Environmentalist David Suzuki joins Green Party Leader Elizabeth May during a press conference on Parliament Hill in Ottawa on Friday, June 14, 2019. Two leading Canadian activists say voters need to look at climate change in the upcoming federal election as if we are country at war against greenhouse gas emissions. THE CANADIAN PRESS/Sean Kilpatrick

Environmentalist David Suzuki joins Green Party Leader Elizabeth May during a press conference on Parliament Hill in Ottawa on Friday, June 14, 2019. Two leading Canadian activists say voters need to look at climate change in the upcoming federal election as if we are country at war against greenhouse gas emissions. THE CANADIAN PRESS/Sean Kilpatrick

Environment champions want voters to make climate their main priority this fall

Voters take to the polls in October

Two leading Canadian activists say voters need to think about climate change as if we are country at war against greenhouse-gas emissions.

“There’s never been a moment quite like this in human history,” said Stephen Lewis, a former Ontario NDP leader, who chaired a 1988 international conference on climate change on the initiative of then prime minister Brian Mulroney.

He said similar scientific conclusions were drawn then as from more recent climate science, but three decades of little action have put humanity in a much more worrying position.

“We really have to motivate people to get involved and here we have an election coming when climate can be made the major issue,” he said.

Lewis and longtime environmentalist David Suzuki are joining to run a series of campaign-period talks aimed at encouraging young people to stand up and make this election entirely about saving the planet from what Lewis calls “self-immolation.” Although both have been directly or indirectly affiliated with left-of-centre political movements in the past neither wants to be drawn into the question of whom to vote for this time.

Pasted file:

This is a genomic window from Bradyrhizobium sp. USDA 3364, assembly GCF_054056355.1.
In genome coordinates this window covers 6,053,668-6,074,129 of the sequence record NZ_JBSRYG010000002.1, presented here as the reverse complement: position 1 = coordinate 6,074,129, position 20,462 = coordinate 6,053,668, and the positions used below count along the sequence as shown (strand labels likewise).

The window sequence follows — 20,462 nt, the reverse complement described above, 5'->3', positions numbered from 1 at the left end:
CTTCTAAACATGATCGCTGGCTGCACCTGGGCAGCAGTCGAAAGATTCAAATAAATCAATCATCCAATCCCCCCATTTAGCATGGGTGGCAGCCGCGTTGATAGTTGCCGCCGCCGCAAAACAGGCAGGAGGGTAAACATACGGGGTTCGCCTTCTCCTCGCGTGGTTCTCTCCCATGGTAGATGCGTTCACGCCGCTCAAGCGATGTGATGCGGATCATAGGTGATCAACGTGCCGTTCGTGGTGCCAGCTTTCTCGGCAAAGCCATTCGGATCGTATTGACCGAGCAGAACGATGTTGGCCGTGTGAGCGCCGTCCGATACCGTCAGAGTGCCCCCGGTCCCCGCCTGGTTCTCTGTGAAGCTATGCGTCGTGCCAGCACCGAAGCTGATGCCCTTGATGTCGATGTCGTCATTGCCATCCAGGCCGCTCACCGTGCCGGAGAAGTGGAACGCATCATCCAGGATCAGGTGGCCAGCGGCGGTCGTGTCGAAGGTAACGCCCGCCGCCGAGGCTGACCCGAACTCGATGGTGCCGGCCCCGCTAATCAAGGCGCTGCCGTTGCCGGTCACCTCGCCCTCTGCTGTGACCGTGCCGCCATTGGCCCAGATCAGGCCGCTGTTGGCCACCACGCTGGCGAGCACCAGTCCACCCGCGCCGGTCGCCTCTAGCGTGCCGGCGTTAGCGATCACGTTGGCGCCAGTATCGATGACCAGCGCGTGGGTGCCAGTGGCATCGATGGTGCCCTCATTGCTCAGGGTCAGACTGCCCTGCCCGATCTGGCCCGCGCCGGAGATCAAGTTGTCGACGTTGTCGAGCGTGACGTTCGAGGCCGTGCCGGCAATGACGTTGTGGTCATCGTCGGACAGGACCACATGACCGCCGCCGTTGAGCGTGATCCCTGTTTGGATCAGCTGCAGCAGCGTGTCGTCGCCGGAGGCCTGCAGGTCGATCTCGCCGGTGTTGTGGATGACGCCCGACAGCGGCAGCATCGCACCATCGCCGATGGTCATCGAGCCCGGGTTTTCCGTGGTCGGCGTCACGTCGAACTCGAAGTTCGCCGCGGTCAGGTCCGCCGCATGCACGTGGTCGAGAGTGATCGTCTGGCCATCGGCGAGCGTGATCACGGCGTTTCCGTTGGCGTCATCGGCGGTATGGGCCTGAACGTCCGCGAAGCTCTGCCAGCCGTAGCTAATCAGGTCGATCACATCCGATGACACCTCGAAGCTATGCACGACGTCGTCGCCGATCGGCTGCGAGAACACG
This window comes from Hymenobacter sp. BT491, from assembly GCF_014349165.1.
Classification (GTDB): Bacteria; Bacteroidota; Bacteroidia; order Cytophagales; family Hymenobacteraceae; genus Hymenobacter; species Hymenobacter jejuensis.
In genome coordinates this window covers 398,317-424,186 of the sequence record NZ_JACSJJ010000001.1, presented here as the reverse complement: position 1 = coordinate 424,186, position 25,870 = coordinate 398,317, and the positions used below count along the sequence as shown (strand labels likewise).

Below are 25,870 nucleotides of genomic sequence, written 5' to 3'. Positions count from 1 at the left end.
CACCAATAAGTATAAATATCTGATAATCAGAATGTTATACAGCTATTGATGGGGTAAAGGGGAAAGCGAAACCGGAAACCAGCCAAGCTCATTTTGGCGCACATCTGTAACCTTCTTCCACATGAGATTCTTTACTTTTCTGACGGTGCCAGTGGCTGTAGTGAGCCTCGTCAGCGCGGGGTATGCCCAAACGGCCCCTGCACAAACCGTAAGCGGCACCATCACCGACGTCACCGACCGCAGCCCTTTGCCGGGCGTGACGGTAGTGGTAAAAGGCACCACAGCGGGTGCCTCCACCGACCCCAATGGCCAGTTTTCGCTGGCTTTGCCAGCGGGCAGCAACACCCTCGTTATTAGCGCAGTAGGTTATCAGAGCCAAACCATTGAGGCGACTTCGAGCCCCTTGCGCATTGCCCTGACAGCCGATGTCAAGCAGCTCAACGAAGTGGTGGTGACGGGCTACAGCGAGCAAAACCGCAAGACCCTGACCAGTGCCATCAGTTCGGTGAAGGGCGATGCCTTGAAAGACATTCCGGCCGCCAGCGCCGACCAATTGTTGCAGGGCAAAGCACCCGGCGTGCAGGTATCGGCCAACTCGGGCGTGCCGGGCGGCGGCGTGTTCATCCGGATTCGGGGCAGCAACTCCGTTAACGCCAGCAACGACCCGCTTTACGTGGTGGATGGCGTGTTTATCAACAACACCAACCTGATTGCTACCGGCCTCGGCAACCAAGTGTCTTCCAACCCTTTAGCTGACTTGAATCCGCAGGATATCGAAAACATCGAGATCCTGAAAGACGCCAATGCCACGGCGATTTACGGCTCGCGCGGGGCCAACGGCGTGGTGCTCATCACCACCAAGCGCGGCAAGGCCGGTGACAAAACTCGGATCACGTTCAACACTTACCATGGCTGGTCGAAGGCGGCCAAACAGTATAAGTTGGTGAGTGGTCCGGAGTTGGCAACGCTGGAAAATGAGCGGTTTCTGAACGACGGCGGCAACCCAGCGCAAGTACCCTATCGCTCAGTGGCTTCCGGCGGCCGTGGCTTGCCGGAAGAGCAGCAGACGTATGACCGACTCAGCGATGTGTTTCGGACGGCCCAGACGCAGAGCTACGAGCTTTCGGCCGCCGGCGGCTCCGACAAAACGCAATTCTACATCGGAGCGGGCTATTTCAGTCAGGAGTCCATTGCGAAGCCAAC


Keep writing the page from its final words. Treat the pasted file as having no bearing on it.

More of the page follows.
“It becomes an issue that is no longer a partisan issue of whether the right or left have the right policy,” said Suzuki. ”It’s now something we have to embrace as a nation. We have to address it as if it’s war.”

But for many environment leaders, deciding where to plant their support this fall is major conundrum. Neither of the two leading parties has plans that would even hit Canada’s relatively timid emissions-reductions targets.

Tzeporah Berman, international program director for Stand.Earth, said opinion polls have shifted in Canada over the last year, as people become more directly affected by the increased number and severity of floods, droughts, forest fires and storms attributed to climate change.

“For many progressives I think it’s a very hard election in Canada this year, quite frankly,” said Berman.

“The idea of a Conservative government that doesn’t take climate change seriously, that is very scary at this moment in history. But at the same time the Liberal government’s current plan to allow oil and gas production to increase and in fact to even facilitate that by buying the Trans Mountain pipeline and approving LNG Canada, is an incredible lack of ambition.

“I worry it is going to have a significant impact on once again splitting the progressive vote.”

The Conservatives climate change plan, released last spring, was widely panned by environmental experts who noted it had no specific targets for cutting emissions and cancels two of the biggest programs that could cut emissions — namely a carbon tax and standard to force cleaner-burning fuels.

The Liberals haven’t released a new plan for the campaign — it could come later this week — but their current policies leave Canada only about halfway to emissions-reductions targets specified in the Paris Agreement, which international scientists say are already not enough.

Suzuki and Lewis say that in 2015, when Prime Minister Justin Trudeau signed Canada on to the Paris accord and promised to take actions to help keep the world to within 1.5 C to 2 C of warming compared to pre-industrial temperatures, it felt like Canada was about to start moving on something it had been promising for decades.

“We all thought this is it, he seized the challenge,” said Suzuki. “But then he bought a pipeline.”

The Trudeau government bought the Trans Mountain pipeline in 2018 for $4.5 billion in a bid to get the controversial project to twin the pipeline built and carry more Alberta oil products to the British Columbia coast. Trudeau’s argument is that Canada needs to use revenues from developing its resources in order to fund the transition to a cleaner, greener economy.

READ MORE: Politicians say elections law restricting partisan ads is ‘absurd,’ ‘lunacy’

Mia Rabson, The Canadian Press


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